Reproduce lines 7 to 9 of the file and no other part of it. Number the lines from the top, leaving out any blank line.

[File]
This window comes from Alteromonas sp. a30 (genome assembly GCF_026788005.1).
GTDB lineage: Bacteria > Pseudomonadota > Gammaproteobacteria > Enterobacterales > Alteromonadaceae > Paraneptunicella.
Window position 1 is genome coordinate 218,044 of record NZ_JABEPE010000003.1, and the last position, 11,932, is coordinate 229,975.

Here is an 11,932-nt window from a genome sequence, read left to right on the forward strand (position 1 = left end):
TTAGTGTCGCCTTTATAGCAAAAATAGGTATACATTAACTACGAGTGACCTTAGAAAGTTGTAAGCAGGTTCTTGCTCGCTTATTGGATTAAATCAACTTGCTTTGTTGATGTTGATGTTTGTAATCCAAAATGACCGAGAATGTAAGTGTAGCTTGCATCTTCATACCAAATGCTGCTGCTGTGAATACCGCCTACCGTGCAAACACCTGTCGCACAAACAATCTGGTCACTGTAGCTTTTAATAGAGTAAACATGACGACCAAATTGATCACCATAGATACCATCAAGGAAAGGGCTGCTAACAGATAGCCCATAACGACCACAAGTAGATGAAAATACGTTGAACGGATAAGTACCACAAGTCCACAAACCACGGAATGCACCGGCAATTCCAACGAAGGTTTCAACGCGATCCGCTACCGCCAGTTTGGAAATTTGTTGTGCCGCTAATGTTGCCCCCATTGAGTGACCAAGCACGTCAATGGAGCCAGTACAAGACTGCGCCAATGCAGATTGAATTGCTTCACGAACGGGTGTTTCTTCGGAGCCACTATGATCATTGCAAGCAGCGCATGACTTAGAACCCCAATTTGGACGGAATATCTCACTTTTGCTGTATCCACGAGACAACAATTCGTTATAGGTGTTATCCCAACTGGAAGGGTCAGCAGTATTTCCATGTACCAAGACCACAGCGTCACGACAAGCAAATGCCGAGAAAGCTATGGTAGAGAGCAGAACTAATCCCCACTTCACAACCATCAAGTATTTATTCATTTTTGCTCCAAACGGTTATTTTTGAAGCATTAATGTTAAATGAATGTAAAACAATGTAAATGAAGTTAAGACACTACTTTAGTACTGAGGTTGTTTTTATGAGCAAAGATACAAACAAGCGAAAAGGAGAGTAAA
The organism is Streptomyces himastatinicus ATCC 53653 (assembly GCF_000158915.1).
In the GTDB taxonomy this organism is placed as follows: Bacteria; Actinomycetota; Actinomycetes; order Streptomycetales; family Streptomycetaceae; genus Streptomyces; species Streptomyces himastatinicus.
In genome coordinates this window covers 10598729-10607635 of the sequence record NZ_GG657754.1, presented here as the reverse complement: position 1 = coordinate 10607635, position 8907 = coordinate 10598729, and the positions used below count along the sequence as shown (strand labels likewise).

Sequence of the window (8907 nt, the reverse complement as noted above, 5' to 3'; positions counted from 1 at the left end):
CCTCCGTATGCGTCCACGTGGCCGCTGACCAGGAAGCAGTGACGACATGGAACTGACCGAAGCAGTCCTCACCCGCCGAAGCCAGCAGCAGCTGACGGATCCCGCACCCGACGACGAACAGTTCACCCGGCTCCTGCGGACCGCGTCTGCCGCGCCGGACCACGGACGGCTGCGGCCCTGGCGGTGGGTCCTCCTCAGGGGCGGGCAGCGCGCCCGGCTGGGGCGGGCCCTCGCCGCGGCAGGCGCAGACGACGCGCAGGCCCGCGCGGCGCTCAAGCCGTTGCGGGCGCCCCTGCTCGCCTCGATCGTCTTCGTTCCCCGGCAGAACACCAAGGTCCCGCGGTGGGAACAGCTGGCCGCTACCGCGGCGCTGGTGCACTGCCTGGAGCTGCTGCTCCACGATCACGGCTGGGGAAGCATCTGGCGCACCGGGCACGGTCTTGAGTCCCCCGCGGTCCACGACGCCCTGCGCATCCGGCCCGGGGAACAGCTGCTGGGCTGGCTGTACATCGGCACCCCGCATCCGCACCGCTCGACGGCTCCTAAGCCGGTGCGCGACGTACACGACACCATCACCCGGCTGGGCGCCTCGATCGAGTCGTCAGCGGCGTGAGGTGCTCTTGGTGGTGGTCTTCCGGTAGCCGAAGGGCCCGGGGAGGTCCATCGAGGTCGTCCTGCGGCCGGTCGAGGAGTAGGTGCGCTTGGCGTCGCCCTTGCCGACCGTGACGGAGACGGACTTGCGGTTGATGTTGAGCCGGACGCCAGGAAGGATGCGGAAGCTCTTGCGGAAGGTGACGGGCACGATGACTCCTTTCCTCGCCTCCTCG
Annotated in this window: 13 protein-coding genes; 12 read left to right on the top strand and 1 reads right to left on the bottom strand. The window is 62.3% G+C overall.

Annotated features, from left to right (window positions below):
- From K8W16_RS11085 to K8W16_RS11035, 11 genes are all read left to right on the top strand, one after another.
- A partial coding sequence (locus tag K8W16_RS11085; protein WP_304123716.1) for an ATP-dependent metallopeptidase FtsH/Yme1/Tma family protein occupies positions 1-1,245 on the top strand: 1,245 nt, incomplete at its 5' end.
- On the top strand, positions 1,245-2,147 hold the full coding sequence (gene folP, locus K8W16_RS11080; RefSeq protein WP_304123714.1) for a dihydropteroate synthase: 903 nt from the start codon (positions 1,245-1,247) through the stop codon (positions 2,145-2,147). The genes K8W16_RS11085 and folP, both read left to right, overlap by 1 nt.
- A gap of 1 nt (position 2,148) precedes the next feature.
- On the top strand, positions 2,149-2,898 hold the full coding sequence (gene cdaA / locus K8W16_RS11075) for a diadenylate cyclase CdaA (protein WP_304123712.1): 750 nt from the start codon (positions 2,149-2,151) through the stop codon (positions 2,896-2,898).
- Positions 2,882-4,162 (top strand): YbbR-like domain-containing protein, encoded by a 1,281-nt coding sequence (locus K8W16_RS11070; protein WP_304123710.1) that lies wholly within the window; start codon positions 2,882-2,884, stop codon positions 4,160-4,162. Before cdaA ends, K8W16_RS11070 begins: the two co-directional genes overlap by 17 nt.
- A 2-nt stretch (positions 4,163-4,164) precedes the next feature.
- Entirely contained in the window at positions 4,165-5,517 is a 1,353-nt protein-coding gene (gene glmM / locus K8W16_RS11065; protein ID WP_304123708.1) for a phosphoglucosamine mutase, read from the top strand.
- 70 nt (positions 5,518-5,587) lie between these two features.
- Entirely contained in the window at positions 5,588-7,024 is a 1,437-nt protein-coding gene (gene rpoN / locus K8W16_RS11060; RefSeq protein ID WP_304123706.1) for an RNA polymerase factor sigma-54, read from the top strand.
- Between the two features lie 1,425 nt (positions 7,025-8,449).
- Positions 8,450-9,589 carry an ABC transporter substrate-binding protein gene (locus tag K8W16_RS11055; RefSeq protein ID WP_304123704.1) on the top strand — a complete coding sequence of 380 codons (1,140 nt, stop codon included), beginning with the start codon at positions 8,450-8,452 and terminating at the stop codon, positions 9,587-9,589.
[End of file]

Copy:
In the GTDB taxonomy this organism is placed as follows: Bacteria; Actinomycetota; Actinomycetes; order Streptomycetales; family Streptomycetaceae; genus Streptomyces; species Streptomyces himastatinicus.
In genome coordinates this window covers 10598729-10607635 of the sequence record NZ_GG657754.1, presented here as the reverse complement: position 1 = coordinate 10607635, position 8907 = coordinate 10598729, and the positions used below count along the sequence as shown (strand labels likewise).

Sequence of the window (8907 nt, the reverse complement as noted above, 5' to 3'; positions counted from 1 at the left end):